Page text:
The Washington Times
Twice in two weeks, George W. Bush has rapped the knuckles of the Republican congressional party. The first was a smack at a proposal to revise the Earned Income Tax Credit, spreading out the annual payment lower income workers now receive at tax time over 12 months instead. The Capitol Hill GOP proposed the change as a way to help meet budget targets this year. Mr. Bush denounced it as an effort “to balance the budget on the backs of the poor.” It’s dead.
On Tuesday, Mr. Bush delivered his second major speech on education policy, and a speech full of specific proposals it was. But it was framed by three broad indictments. He attacked the school of libertarian-conservative thought that holds that Washington can do no good: “Too often, my party has confused the need for limited government with a disdain for government itself.” He also took a shot at the conservative strain of cultural pessimism that sees “America slouching toward Gomorrah.” And he berated Republicans for speaking “a sterile language of rates and numbers, of CBO and GNP.”
The first thing to conclude from these two episodes is certainly this: Mr. Bush sees no conservative threat to himself for the GOP nomination. Therefore, he sees no need to pander to, or even rhetorically accommodate, some of these strains of conservative thinking.
This stands in rather marked contrast with what is happening on the Democratic side of the primary process, where the front-running vice president, who surely wants to present himself as a centrist as the nominee, is also acting to reassure the party’s liberal wing. The dynamic here finds a neat early encapsulation in the issue of school choice.
At no time has there ever been more ferment within the Democratic Party about the possibility of embracing school choice programs that include private and religious schools. Yet teachers unions are willing to support only public school choice, and their influence is huge. Bill Bradley, as senator, supported modest proposals in favor of choice involving private schools. He has now tacked left away from that, saying he supports public school choice only. The Gore campaign has attacked Mr. Bradley for waffling – but not because Mr. Bradley has now reached the wrong conclusion. Mr. Gore stands firm in favor of public school choice, finis. So Mr. Bradley is running away from his deviationism and Mr. Gore is trying to raise suspicions about deviationist tendencies.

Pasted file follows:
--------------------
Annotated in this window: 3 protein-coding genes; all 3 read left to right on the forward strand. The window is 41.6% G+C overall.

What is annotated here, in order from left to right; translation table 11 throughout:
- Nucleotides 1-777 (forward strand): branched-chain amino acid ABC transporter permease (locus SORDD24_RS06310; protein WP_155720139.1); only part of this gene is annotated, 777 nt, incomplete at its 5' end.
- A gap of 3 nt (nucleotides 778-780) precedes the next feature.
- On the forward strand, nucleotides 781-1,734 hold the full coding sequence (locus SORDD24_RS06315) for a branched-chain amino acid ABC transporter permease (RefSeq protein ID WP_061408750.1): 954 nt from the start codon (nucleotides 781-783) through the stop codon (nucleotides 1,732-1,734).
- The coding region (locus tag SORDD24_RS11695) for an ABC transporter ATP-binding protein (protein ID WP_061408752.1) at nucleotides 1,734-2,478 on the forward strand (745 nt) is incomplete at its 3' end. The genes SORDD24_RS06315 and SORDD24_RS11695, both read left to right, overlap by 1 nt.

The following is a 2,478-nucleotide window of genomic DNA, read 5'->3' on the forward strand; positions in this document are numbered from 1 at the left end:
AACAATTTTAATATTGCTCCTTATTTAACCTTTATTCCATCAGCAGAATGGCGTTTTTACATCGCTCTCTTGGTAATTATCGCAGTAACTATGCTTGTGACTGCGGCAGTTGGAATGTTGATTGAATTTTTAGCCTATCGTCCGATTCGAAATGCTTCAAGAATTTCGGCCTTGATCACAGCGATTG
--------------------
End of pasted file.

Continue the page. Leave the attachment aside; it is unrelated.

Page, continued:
There is nothing like this going on on the GOP side. Steve Forbes and others have attacked Mr. Bush directly and indirectly, but they have not forced him to turn right and bow. Therefore, Mr. Bush is free to pursue a general-election strategy designed to broaden his appeal beyond the party’s base, in an effort to lock an impression into voters’ minds. The congressional right of the party is, to Mr. Bush, what Sister Souljah was to Bill Clinton in 1992: a means for establishing that he is not beholden to a particular segment of his party base.
But what about that (presumably conservative) base? First of all, much of it has embraced Mr. Bush, pure and simple. The usual reason given for this is that it is a product merely of political calculation: Mr. Bush can win in November 2000, and you can’t say the same of anyone else.
A corollary of this conviction is that one should behave toward Mr. Bush as one would toward a man who will occupy the Oval Office in January 2001. Mr. Bush is therefore in an enviable political position, one that affords him maximum flexibility: He is feared, therefore he need not worry so much about being loved.
But I don’t think that’s the sum of what’s going on here. Look at Mr. Bush’s three points of attack. I have heard each of them hundreds of times in Washington in recent years – from conservatives. Hard-core libertarians do indeed have reason to take offense at Mr. Bush here – but most of them also agree with him on his denunciation of declinism. The cultural pessimists loathe the tendency to talk only in terms of dollars and sense, neglecting the moral dimension of policy questions. The numbers-crunchers lament a lack of realism about government.
George W. Bush seems to be on to something about the GOP’s conservative base. Its constituent components, who have long tried to paper over disagreement while insisting on obeisance to their own preoccupations, now seem to be responding favorably, in large measure, to a candidate who articulates the strains of GOP discontent.